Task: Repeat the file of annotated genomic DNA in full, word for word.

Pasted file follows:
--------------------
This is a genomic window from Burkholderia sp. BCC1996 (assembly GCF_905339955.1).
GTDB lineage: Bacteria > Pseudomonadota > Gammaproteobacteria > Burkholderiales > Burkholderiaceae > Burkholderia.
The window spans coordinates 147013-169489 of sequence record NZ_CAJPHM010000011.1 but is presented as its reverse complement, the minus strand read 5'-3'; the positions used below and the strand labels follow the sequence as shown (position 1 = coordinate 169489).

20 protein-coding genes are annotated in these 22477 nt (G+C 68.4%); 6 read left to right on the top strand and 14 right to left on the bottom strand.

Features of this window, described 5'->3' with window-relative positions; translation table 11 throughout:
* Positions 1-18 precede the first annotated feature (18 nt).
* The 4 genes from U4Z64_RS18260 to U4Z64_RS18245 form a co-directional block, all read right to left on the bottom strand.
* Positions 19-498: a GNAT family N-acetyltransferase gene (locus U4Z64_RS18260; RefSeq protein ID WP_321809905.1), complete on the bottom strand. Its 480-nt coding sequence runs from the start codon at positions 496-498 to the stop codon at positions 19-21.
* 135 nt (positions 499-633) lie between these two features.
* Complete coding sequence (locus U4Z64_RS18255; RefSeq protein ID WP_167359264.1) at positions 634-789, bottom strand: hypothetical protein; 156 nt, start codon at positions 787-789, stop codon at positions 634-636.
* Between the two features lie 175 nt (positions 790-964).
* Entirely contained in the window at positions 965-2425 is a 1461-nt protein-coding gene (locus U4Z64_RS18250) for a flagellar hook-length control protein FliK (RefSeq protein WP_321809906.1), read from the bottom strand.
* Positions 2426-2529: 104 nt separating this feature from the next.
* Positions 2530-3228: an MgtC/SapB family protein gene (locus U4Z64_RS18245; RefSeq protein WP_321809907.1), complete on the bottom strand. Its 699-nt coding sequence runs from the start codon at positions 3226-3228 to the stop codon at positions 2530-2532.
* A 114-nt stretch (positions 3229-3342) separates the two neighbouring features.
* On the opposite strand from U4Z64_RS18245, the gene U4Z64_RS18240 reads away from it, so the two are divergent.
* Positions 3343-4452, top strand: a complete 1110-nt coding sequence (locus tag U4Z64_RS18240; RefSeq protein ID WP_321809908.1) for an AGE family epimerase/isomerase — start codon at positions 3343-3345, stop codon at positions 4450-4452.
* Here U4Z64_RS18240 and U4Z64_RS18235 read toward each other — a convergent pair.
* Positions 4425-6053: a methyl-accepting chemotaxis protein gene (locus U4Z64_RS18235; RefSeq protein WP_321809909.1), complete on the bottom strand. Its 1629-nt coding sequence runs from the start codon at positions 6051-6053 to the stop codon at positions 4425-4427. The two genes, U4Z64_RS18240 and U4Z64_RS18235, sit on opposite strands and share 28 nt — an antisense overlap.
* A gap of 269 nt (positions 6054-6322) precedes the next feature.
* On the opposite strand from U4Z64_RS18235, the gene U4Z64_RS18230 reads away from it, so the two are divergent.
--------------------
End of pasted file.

This is a genomic window from Burkholderia sp. BCC1996 (assembly GCF_905339955.1).
GTDB lineage: Bacteria > Pseudomonadota > Gammaproteobacteria > Burkholderiales > Burkholderiaceae > Burkholderia.
The window spans coordinates 147013-169489 of sequence record NZ_CAJPHM010000011.1 but is presented as its reverse complement, the minus strand read 5'-3'; the positions used below and the strand labels follow the sequence as shown (position 1 = coordinate 169489).

20 protein-coding genes are annotated in these 22477 nt (G+C 68.4%); 6 read left to right on the top strand and 14 right to left on the bottom strand.

Features of this window, described 5'->3' with window-relative positions; translation table 11 throughout:
* Positions 1-18 precede the first annotated feature (18 nt).
* The 4 genes from U4Z64_RS18260 to U4Z64_RS18245 form a co-directional block, all read right to left on the bottom strand.
* Positions 19-498: a GNAT family N-acetyltransferase gene (locus U4Z64_RS18260; RefSeq protein ID WP_321809905.1), complete on the bottom strand. Its 480-nt coding sequence runs from the start codon at positions 496-498 to the stop codon at positions 19-21.
* 135 nt (positions 499-633) lie between these two features.
* Complete coding sequence (locus U4Z64_RS18255; RefSeq protein ID WP_167359264.1) at positions 634-789, bottom strand: hypothetical protein; 156 nt, start codon at positions 787-789, stop codon at positions 634-636.
* Between the two features lie 175 nt (positions 790-964).
* Entirely contained in the window at positions 965-2425 is a 1461-nt protein-coding gene (locus U4Z64_RS18250) for a flagellar hook-length control protein FliK (RefSeq protein WP_321809906.1), read from the bottom strand.
* Positions 2426-2529: 104 nt separating this feature from the next.
* Positions 2530-3228: an MgtC/SapB family protein gene (locus U4Z64_RS18245; RefSeq protein WP_321809907.1), complete on the bottom strand. Its 699-nt coding sequence runs from the start codon at positions 3226-3228 to the stop codon at positions 2530-2532.
* A 114-nt stretch (positions 3229-3342) separates the two neighbouring features.
* On the opposite strand from U4Z64_RS18245, the gene U4Z64_RS18240 reads away from it, so the two are divergent.
* Positions 3343-4452, top strand: a complete 1110-nt coding sequence (locus tag U4Z64_RS18240; RefSeq protein ID WP_321809908.1) for an AGE family epimerase/isomerase — start codon at positions 3343-3345, stop codon at positions 4450-4452.
* Here U4Z64_RS18240 and U4Z64_RS18235 read toward each other — a convergent pair.
* Positions 4425-6053: a methyl-accepting chemotaxis protein gene (locus U4Z64_RS18235; RefSeq protein WP_321809909.1), complete on the bottom strand. Its 1629-nt coding sequence runs from the start codon at positions 6051-6053 to the stop codon at positions 4425-4427. The two genes, U4Z64_RS18240 and U4Z64_RS18235, sit on opposite strands and share 28 nt — an antisense overlap.
* A gap of 269 nt (positions 6054-6322) precedes the next feature.
* On the opposite strand from U4Z64_RS18235, the gene U4Z64_RS18230 reads away from it, so the two are divergent.